starring Matthew Lillard, Seth Green, Dax Shepard, Burt Reynolds
screenplay by Jay Leggett & Mitch Rouse
directed by Steven Brill
by Walter Chaw Steven Brill's Without a Paddle is relentless and brutal--like Alanis Morrissette's version of Cole Porter's "Let's Do It," the torment of it just never ends. Weathered CIA spooks would spill their mother's social security numbers after five minutes of enduring this kind of torture. It's not fair, really--normal people aren't equipped to withstand a cross between The Goonies, Bushwhacked, Deliverance, Surviving the Game, The Great Outdoors, The Pursuit of D. B. Cooper, American Pie, Southern Comfort, Swiss Family Robinson, and The Big Chill that borrows the cell phone gag from Jurassic Park III and even a little something from, I kid you not, Divine Secrets of the Ya-Ya Sisterhood. It is, in other words, a gross-out slapstick comedy set in the wilderness that is unkind to Appalachians while making a play for cuddly sentimentality despite more than a few moments that are needlessly graphic or just plain grotesque. Blame the brain trust of actors-turned-screenwriters Jay Leggett and Mitch Rouse--or, better yet, blame director Steven Brill, a Sandler crony who proves that sad nepotism does not a director make.
Take the example of a bullet wound suffered by one of our heroes, Tom (Dax Shepard). As diminutive doctor Dan (Seth Green) stitches him up in the middle of the wilderness, director Brill decides in brilliant serial killer fashion to show a few close-ups of Dan sticking the needle through the wound (where did the needle come from? Jesus, I don't know) and then hold a shot of the closed-up gash for a beat. Why? It isn't funny, it doesn't establish character, it doesn't forward the plot, it's not set up, it's not paid off--it never comes into play again, in fact. But there it is, occupying a few minutes of screentime and sickening everyone in the process. When anything is this inept, it starts to feel aggressive.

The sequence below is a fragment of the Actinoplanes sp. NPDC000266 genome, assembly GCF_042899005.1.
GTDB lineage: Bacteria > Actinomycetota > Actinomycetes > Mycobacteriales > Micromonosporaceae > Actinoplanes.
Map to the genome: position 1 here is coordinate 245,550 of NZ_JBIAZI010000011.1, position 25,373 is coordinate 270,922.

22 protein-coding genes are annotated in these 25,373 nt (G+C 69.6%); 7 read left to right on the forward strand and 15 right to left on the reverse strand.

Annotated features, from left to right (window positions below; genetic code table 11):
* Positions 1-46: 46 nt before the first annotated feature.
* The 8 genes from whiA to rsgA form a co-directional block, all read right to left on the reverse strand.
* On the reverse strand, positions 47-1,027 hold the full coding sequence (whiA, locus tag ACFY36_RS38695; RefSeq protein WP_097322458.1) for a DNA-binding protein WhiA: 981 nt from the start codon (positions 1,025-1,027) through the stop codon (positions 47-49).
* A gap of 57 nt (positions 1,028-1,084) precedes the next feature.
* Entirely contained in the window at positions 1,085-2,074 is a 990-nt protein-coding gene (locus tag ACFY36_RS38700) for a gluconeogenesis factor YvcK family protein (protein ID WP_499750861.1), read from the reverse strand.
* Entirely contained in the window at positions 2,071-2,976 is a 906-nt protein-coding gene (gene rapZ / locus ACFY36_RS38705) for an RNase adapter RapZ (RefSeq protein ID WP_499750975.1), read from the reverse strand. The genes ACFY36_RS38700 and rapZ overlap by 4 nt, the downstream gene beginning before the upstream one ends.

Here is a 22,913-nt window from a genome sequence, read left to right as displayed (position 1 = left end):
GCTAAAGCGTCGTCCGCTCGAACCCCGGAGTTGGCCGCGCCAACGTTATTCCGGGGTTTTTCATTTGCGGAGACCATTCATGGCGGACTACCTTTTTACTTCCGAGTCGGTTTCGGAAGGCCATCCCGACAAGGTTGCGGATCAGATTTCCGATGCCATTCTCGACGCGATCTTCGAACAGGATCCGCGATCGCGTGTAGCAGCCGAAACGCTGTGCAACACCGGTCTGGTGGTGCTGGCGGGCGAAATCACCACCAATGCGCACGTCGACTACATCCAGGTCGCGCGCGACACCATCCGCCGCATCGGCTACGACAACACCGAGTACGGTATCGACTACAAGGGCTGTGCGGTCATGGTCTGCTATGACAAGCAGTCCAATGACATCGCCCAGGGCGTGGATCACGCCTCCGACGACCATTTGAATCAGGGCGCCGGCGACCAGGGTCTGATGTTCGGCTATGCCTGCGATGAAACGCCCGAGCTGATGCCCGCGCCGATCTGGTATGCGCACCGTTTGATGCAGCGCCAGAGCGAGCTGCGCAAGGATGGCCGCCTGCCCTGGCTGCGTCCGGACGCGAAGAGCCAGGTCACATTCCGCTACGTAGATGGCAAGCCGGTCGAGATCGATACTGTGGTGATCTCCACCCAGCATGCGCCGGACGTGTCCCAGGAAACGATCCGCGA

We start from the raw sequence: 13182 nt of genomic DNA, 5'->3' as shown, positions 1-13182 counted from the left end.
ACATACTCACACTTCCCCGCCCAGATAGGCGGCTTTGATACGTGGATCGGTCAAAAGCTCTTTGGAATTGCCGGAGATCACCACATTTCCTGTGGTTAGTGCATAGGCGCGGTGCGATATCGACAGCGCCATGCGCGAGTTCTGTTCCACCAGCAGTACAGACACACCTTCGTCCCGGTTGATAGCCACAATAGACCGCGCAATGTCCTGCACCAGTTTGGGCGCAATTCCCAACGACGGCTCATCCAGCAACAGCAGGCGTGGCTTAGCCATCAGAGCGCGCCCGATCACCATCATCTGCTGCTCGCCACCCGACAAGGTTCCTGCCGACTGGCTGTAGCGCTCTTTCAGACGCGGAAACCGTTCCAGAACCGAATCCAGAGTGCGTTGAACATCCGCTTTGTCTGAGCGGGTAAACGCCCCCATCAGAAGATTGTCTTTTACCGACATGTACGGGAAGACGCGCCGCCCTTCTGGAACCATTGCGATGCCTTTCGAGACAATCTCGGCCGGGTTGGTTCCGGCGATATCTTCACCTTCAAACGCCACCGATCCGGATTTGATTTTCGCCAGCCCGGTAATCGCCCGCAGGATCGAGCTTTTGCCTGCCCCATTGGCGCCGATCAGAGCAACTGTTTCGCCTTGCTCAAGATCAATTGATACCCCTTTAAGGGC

Tom and Dan and Matthew Lillard are three pals whose fourth pal has died offscreen, and so they reunite at his funeral and, after unearthing a time capsule they hid away as tots, decide to go on one last scavenger hunt for D.B. Cooper's lost treasure in honour of their fallen comrade. There are side-plots, of course: Tom is a compulsive gambler whose life is in shambles; Dan is a doctor, sure, but not real smooth with the ladies; and Matthew Lillard is typecast as a bug-eyed freak with energy control problems who can't commit to his shrewish girlfriend. Because Without a Paddle is the kind of movie that it is, all of these problems will be resolved--and did I mention the scene where Seth Green is "picked up," cartoon-style, by the smell of bacon, and that the bumbling trio can also, incidentally, outrun bears and dogs? There's no rhythm to the piece, no sense of pride in the project, and it's so whorishly eager to please that condoms and directions to the free clinic should be handed out at the door.
If you're somehow coaxed into seeing this film but have any sense at all, seeing the words "and Burt Reynolds" splash across the screen will drive you out into the lobby to get your money back. In so doing, you'll spare yourself a scene where hippies throw bags of human excrement at rednecks on ATVs--you'll deprive yourself of the sight of these three charisma vortexes toasting one another in Bud commercial slow-motion. Best, you won't have to squirm when a Native American river guide chastises the boys for breaking glass where his children play. But the worst, the absolute nadir of Without a Paddle (possibly the only film worse than Catwoman so far this year), is when it decides that it wants to be tender and trots out such keepers as "Being alive, now that's the treasure." Not touching, never funny, Without a Paddle is the kind of movie that embarrasses you even when you had nothing to do with it--it's painful enough just to bear witness. Originally published: August 18, 2004.